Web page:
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Hosty v. Carter

Thesis: The final verdict in Hosty v. Carter places excessive power in the hands of

administrative officials on college campuses. The verdict undermines the efforts of collegiate

journalists and threatens rights granted to them in the First Amendment.

The student paper at Governor State University in Illinois, the Innovator, published

articles critical of a professor in the fall of 2000 (Niedbalski). According to Niedbalski, the

articles were poorly written, cited anonymous sources and were not an example of

exemplary collegiate journalism. But the content of the Innovator, which was supported by

student activity fees, was still entitled to First Amendment protections. The policy of the

University’s Student Communications Media Board entitled the Innovator’s student staff to

“determine content and format of their respective publications without censorship or

advance approval” (Hosty v. Carter, 325 F.3d 945). The faculty adviser often read stories

before their publication, but did so at the request of the student editors—and the adviser

only offered advice, never decisions concerning content.

The University’s Dean of Student Affairs and Services, Patricia Carter, objected to

the content of the issue in question and called Regional Publishing to halt publication of the

paper (Hosty v. Carter, 412 F.3d 731). Carter told Regional Publishing’s president, Charles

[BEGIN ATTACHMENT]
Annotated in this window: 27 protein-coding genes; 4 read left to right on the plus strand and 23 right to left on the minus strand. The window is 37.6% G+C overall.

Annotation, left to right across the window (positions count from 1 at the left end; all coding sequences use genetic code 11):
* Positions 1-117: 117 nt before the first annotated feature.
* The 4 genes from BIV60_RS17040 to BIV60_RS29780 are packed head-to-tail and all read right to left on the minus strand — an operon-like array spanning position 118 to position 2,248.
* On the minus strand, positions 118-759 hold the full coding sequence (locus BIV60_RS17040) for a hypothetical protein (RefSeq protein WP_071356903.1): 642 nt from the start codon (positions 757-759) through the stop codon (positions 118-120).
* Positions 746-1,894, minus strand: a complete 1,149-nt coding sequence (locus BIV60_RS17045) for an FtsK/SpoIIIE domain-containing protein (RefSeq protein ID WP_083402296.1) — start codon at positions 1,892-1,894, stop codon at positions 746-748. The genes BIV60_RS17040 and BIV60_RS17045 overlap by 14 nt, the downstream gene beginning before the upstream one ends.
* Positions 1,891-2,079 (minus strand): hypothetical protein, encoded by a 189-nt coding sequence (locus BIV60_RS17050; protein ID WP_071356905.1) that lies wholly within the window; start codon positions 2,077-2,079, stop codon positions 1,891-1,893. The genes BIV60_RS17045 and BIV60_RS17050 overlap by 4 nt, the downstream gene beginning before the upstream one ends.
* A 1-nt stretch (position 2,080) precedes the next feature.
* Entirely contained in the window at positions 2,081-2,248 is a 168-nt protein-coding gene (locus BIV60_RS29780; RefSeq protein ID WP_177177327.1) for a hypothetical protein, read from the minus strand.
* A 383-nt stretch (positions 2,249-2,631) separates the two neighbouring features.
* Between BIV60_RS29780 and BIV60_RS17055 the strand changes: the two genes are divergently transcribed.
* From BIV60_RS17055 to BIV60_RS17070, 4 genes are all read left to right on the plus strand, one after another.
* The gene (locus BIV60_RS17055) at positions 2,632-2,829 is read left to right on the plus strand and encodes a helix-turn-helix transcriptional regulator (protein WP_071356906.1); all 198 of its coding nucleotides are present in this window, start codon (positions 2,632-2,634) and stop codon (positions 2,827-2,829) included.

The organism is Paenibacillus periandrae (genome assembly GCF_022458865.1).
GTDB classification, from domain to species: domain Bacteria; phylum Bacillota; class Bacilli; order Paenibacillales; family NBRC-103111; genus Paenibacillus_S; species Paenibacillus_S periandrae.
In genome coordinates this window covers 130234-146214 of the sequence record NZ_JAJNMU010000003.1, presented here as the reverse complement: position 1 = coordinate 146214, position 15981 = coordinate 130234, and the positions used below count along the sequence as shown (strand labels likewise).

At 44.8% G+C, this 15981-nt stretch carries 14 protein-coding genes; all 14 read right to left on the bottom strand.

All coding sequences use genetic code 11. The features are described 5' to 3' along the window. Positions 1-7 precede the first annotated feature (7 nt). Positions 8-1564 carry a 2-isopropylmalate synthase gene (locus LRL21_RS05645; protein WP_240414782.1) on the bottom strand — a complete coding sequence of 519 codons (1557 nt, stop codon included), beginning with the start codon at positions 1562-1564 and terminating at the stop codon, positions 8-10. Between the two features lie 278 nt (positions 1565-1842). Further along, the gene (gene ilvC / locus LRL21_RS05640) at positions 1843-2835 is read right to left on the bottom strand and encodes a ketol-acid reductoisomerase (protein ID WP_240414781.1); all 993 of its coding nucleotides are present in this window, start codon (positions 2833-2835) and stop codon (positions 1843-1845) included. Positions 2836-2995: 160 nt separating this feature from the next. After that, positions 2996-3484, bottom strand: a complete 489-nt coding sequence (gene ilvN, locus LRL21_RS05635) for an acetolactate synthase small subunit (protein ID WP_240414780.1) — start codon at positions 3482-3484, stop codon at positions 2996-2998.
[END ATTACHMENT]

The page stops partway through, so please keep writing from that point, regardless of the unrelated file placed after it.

Richards, that a school official must approve the Innovator’s content before it could be

printed, and told him to call her when he received future issues of the paper. Richards

passed along information from his conversations with Carter in a November 2000 letter to

Innovator editors, including the instructions not to publish any issues without the prior

approval of a college official. Richards stated that he didn’t believe the school was legally
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able to enact such a policy, but advised that he was not a lawyer. Regional Publishing

officials confirmed that they would not publish additional issues of the Innovator, as they

couldn’t risk printing the issues without assurance of payment.

In response, Innovator editors Margaret Hosty and Jeni Porche, as well as staff

reporter Steven P. Barba, filed a lawsuit against 17 defendants, most of whom were

ultimately dismissed (Hosty v. Carter, 412 F.3d 731). Dean Carter claimed qualified

immunity, which “shields an official from suit when she makes a decision that, even if

constitutionally deficient, reasonably misapprehends the law governing the circumstances

she confronted” (Hosty v. Carter, 412 F.3d 731). Carter claimed that the law did not clearly

state “that her request to review and approve the Innovator prior to printing might violate

the student editors’ rights under the First Amendment” (Hosty v. Carter, 325 F.3d 945).

However, for many years leading up to the case, courts have consistently upheld and

enforced the First Amendment protections of student media at public colleges and

universities. The censoring of student media has only been supported when the schools

were able to demonstrate that the speech in question is a disruption to the educational

process, or if the schools can prove that the speech is not legally protected.